We all know it can be tough to fit a workout class or a run into a busy day — especially if you’re working 12-hour shifts. You may be on your feet all day but standing isn’t enough — in fact, if you aren’t in motion, it may be just as stressful for your body as sitting. So, work some more exercise into your day — and tap the benefits of those natural stress reducers — endorphins.
- Speed walk throughout your shift. Added bonus — you’ll be known as a go-getter on every new hospital you visit.
- Incorporate a walk into your commute. If you live close enough to your hospital, leave your car at home and stroll into work. Even if you need to drive, park a bit further away and walk the rest of the way.
- Take the stairs. Especially in large hospitals, you may be traveling between floors often. Skip the elevator and walk — or run — up those stairs. You’ll get your heart pumping and banish the blues while you’re at it.
Get more sleep
Sleep can be tricky — especially when you work the night shift, and you’re trying to fall asleep while the rest of the world is blaring morning radio shows and making coffee. But the less sleep you get, the more stressed out you are.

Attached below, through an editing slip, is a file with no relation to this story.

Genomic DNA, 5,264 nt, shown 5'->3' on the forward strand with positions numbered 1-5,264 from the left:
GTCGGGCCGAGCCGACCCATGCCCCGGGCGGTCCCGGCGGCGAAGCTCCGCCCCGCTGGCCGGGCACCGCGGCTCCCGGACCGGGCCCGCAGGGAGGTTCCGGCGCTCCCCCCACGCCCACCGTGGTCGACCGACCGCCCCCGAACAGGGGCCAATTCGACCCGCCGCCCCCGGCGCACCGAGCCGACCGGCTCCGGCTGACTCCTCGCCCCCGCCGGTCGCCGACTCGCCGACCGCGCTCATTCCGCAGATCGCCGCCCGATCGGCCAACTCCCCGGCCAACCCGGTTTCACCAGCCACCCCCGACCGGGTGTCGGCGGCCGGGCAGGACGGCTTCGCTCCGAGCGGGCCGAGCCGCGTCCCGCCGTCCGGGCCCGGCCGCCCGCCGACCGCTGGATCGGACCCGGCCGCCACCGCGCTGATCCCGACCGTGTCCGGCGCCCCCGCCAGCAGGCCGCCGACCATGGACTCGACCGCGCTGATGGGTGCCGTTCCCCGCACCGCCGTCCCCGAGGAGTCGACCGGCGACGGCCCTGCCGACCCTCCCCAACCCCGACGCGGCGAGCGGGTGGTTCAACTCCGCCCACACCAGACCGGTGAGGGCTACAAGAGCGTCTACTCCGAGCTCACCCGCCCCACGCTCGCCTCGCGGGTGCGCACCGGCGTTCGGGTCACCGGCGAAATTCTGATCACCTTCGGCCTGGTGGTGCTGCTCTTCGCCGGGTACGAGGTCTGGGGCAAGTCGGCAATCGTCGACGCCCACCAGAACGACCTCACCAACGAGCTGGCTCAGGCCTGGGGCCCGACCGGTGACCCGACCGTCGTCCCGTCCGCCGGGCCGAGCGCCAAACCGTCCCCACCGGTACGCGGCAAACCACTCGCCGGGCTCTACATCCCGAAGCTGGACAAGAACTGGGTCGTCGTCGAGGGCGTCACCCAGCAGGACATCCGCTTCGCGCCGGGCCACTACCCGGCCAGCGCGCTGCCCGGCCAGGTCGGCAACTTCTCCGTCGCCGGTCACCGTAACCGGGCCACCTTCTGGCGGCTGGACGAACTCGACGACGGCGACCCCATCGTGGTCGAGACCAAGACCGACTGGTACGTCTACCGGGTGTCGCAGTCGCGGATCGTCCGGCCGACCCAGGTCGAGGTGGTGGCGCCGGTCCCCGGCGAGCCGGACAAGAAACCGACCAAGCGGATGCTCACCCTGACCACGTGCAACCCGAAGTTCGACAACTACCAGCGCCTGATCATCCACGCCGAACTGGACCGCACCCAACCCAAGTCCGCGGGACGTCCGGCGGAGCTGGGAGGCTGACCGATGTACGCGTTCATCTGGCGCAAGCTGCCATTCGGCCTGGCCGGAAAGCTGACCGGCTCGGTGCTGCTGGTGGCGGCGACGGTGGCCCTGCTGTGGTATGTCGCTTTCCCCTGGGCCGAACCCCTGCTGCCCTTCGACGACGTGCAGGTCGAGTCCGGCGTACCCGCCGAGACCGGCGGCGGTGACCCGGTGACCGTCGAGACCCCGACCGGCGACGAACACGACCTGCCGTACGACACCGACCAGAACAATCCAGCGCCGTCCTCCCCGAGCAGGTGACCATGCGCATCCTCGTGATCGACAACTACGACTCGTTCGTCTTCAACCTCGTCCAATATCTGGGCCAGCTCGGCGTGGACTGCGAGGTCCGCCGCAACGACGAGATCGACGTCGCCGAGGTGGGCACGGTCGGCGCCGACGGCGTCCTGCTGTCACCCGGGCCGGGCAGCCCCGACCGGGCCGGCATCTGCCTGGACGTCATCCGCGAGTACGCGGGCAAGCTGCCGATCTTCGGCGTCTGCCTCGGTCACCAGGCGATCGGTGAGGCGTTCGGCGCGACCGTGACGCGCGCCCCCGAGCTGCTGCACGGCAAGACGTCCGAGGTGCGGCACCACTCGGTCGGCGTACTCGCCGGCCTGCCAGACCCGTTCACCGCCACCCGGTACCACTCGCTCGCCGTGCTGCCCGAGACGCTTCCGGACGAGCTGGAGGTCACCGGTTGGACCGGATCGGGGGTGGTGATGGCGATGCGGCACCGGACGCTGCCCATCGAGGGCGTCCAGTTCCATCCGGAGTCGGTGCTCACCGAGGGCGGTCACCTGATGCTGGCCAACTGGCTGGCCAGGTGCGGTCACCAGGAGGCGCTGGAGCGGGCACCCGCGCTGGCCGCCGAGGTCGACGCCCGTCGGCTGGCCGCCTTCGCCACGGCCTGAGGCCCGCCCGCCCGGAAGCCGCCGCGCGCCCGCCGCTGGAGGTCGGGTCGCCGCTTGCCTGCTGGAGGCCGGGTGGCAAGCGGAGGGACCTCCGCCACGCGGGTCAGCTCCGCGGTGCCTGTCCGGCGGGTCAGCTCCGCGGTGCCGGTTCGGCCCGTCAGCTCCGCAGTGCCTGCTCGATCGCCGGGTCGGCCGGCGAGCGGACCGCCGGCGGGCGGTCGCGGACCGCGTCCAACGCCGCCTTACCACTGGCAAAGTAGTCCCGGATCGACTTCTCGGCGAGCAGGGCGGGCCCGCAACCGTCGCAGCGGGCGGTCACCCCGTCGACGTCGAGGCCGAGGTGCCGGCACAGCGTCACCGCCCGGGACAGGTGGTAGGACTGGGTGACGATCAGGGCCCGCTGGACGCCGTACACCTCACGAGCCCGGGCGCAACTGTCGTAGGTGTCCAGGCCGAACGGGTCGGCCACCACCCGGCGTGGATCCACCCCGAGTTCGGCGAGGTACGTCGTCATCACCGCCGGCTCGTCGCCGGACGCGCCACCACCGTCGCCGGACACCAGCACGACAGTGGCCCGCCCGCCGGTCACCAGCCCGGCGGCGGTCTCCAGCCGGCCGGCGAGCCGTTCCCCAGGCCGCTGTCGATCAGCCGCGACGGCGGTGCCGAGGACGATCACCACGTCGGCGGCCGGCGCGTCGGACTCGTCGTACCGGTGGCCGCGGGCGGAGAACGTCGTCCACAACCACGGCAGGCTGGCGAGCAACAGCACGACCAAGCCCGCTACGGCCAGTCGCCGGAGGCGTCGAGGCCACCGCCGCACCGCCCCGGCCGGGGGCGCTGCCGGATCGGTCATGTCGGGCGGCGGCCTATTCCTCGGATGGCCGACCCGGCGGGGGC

- Practice good sleep hygiene. No matter what your schedule, try to keep a regular bedtime.
- Turn off that smartphone. The blue light of your screen suppresses melatonin, and tells your brain it’s time to be awake. So, put down your phone a good 30 minutes before it’s time for lights out.
- Develop a sleep ritual. Add a little something nice for yourself before bed — perhaps some chamomile tea or a nice bath to add more relaxation into your day.
Weird, right? But in a recent study, chewing gum increases mental alertness and reduces stress, especially when study participants were multitasking, which you likely do all day long as a travel nurse.
- Avoid sugary gums, as stress loves sugar.
- Check out this list of unique healthy gums without other bad-for-you chemicals.
- Bonus: your breath will be minty fresh!
Make new friends
Travel nursing can be lonely sometimes, and loneliness can up your life’s stress levels. The good news is that you can make friends wherever you go!